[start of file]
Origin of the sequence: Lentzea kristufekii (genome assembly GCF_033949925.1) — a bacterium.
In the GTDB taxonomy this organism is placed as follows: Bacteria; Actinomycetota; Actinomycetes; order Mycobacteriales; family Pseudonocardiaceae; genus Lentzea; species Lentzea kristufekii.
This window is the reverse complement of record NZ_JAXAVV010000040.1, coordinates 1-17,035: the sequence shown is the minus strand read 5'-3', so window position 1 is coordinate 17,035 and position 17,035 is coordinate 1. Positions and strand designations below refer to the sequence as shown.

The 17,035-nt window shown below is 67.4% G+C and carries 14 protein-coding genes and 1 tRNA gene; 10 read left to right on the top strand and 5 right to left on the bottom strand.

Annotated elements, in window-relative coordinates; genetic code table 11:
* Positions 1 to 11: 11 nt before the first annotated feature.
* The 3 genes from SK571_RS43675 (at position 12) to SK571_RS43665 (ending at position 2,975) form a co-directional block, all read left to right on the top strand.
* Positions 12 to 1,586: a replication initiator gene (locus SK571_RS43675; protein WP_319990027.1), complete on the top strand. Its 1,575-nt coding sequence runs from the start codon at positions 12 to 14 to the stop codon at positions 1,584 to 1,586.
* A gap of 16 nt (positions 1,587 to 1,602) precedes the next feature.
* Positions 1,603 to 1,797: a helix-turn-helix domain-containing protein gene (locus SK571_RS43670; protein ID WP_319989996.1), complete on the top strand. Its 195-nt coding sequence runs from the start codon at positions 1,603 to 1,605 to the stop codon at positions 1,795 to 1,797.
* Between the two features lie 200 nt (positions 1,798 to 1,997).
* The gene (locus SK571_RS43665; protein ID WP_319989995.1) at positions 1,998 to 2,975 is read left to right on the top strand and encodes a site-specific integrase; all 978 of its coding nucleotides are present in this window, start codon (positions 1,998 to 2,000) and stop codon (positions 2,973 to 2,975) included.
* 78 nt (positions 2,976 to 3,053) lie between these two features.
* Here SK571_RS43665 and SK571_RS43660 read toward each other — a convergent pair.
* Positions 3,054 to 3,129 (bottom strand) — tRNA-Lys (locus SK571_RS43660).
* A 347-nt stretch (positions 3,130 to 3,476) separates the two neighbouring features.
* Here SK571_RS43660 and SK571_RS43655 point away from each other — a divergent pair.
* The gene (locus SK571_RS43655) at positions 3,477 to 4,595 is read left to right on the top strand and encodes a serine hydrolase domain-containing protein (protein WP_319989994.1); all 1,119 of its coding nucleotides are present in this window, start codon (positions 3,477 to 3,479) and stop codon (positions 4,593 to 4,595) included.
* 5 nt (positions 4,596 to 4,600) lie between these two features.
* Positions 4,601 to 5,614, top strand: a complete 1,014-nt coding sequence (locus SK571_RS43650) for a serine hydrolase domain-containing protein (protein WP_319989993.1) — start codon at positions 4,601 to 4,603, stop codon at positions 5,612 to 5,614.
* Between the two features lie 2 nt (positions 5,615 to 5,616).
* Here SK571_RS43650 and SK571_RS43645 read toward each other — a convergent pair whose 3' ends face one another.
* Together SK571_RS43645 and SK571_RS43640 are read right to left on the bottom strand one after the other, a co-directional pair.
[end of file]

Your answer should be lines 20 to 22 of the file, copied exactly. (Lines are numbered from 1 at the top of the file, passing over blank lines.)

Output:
* Positions 4,601 to 5,614, top strand: a complete 1,014-nt coding sequence (locus SK571_RS43650) for a serine hydrolase domain-containing protein (protein WP_319989993.1) — start codon at positions 4,601 to 4,603, stop codon at positions 5,612 to 5,614.
* Between the two features lie 2 nt (positions 5,615 to 5,616).
* Here SK571_RS43650 and SK571_RS43645 read toward each other — a convergent pair whose 3' ends face one another.